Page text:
Comments: A quarter given

The equities markets don't like it. FTSE is down nearly 3%. It may bounce back later in the day, but the markets seem to be saying 'this problem is very serious, and the Bank is behind the curve. We need to see much steeper rate cuts to off-set the effects of asset price deflation and credit rationing'.

We have a bear market in stocks (the market is pricing in a UK recession). House prices are falling, and the BTL sector in new-build inner city flats in particular is on the edge. Commercial property values are plummeting (Britsh Land write downs, and CP funds everywhere restricting redemptions). M3 growth is slowing. Input inflation and producer inflation is increasing. UK manufacturing is on the edge of recession (but who cares about that!). Financial services are under extreme pressure. Insolvencies and reposessions are trending upwards. Inflation expectations are elevated. The government deficit is out of control, and the ONS (according to the FT) has asked that the NR bail-out be put on balance sheet. Real unemployment (i.e. including the 'disabled' able and students taking toilet paper degrees, is at elevated levels already, and set to increase. Sterling is under pressure, is still holding up, but for how long?

The Bank is in a very tricky position, but is hanging on to its inflation fighting credentials, so hats off to the MPC. Personally I think that the Bank is going to cave in, and that we will see three more rate cuts by late summer. The cuts will be made at the same time that Prof King is writing a letter to the treasury, and they still wont do the trick. It's all very unpleasant.

Posted by T Gumbrell at February 7, 2008 02:06 PM

T Gumbrell,

I find it hard to take your comments seriously as they are so daily maily written...

For example, what do you mean by "Real unemployment (i.e. including the 'disabled' able and students taking toilet paper degrees, is at elevated levels" Elevated from what? Would you extend that to people doing pointless jobs?

Posted by Will at February 7, 2008 02:19 PM

Dear David,
Today's interest rate cut has to be judged in terms of the phase of the business cycle. Research suggests
(http://www.socialsciences.manchester.ac.uk/cgbcr/dpcgbcr/dpcgbcr10.pdf)

that the impact of the interest rate on UK output is stronger when:
a) recent output growth has been strong, and
b) interest rates have been substantially increased in the recent past.
Both a) and b) fit the picture. In that sense, today's decision (together with December's decision) will be sufficient to help domestic growth without the need for further cuts in the (very) near future.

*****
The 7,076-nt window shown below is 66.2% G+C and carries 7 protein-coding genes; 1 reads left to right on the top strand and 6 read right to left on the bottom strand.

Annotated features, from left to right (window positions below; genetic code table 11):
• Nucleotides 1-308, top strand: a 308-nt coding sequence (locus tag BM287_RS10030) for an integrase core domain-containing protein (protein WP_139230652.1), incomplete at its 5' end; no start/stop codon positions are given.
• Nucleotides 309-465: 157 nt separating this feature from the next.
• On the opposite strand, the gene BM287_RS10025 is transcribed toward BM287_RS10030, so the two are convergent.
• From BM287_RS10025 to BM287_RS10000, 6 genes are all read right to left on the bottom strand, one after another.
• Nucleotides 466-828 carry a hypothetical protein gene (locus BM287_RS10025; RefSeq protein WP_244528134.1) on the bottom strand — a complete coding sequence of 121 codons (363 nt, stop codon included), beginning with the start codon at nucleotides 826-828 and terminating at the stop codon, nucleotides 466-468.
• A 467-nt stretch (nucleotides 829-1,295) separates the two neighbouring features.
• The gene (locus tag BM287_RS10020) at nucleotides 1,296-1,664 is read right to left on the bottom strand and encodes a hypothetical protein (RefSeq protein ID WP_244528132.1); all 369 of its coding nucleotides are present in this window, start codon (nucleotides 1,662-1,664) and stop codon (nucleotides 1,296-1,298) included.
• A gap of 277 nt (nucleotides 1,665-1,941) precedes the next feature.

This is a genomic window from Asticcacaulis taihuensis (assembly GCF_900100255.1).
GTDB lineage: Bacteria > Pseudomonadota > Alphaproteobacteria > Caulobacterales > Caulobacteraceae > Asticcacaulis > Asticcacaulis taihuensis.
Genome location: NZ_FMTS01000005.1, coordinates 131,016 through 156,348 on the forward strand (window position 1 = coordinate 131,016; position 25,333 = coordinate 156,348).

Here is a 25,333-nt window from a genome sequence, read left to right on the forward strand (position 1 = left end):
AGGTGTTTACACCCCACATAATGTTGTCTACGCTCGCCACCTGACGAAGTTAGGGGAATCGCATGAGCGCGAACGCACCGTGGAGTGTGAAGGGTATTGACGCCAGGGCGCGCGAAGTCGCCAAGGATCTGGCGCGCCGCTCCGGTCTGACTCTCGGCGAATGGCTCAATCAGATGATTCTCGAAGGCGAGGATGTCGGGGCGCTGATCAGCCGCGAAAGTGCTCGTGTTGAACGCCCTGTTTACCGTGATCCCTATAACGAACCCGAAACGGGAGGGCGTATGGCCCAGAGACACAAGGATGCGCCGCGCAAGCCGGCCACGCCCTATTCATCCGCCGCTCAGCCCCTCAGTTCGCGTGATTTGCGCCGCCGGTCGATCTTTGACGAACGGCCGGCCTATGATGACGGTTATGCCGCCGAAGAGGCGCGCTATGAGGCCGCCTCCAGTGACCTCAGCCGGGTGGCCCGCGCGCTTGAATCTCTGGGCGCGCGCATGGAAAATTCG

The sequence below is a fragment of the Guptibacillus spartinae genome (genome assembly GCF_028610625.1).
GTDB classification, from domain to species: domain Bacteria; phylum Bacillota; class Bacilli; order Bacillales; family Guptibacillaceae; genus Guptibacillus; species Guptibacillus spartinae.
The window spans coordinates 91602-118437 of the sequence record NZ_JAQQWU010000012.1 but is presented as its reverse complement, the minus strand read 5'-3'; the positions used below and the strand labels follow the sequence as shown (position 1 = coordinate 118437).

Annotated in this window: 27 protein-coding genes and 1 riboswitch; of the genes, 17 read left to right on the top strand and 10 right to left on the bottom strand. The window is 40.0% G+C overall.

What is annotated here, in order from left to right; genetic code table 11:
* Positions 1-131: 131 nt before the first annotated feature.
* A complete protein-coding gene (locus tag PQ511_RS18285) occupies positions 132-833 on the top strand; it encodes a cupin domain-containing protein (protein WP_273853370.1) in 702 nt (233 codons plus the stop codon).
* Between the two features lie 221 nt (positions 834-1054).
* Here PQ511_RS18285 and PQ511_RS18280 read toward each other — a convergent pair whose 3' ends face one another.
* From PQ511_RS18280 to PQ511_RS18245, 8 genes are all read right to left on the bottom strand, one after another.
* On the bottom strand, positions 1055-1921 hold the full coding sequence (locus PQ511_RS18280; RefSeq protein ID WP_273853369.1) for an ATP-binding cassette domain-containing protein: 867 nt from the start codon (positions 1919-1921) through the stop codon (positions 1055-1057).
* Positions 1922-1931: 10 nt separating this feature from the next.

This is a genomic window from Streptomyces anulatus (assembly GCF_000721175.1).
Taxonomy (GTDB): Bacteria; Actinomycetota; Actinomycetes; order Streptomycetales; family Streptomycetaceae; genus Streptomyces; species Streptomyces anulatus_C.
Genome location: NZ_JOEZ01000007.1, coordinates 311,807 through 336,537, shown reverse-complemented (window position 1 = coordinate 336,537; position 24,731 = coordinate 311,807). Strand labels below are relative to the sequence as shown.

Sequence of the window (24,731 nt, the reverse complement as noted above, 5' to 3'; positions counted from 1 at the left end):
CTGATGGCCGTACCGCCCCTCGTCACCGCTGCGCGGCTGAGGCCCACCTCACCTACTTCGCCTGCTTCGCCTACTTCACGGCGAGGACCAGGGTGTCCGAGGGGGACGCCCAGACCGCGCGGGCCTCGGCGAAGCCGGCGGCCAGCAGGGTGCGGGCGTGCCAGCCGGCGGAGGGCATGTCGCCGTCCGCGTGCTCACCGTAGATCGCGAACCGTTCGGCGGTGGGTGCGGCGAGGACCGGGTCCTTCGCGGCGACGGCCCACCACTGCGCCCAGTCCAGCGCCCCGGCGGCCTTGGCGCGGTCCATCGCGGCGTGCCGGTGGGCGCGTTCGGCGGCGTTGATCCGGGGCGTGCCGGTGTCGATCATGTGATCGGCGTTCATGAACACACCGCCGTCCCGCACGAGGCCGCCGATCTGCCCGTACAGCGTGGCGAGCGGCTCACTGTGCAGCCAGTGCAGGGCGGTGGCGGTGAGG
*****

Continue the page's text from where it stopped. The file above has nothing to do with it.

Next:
Thanks
Costas

Posted by cmilas at February 7, 2008 04:56 PM

Thanks Costas, useful. T.Gumbrell, in my new spirit of beiong nice to all commenters, I'm not going to make too much of it, but haven't you just executed a rather spectacular U-turn? I thought you were one of those saying they shouldn't cut at all, now you say they're badly behind the curve.

As for the stock market, if we relied on it to tell us the state of the economy, it would be boom one day, bust the next. Today seems to reflect a bit of disappointment from some who had been wrongly persuaded there would be a bigger cut (perhaps by the Daily Mail and my friend Anatole) and partly gloom from Glaxo.

Posted by David Smith at February 7, 2008 05:23 PM

The market fell because the mood music behind this “quarter” was that this may well be all you’re getting; the narrative seems to be saying that faced with the prospect of stagflation the boe is of the view that they should tackle the flation first and the stag second. And experience and their statutory objective suggest that this is the right approach. Good call merv…

Posted by giles at February 7, 2008 08:55 PM

If that is the market's interpretation I don't think it is the right one, but we'll know more next Wednesday.

Posted by David Smith at February 7, 2008 10:26 PM

David - Your comments about what the equities market signal are of course correct. My comment about being behind the curve was an imagined comment made by an imaginary interlocutor (the market). Having said that, i do think that the Bank is behind the curve if the UK economy is to be reflated, and recession avoided. That doesn't mean that I think that the Bank should get on with it and reflate quickly, or even that I believe recession should be avoided.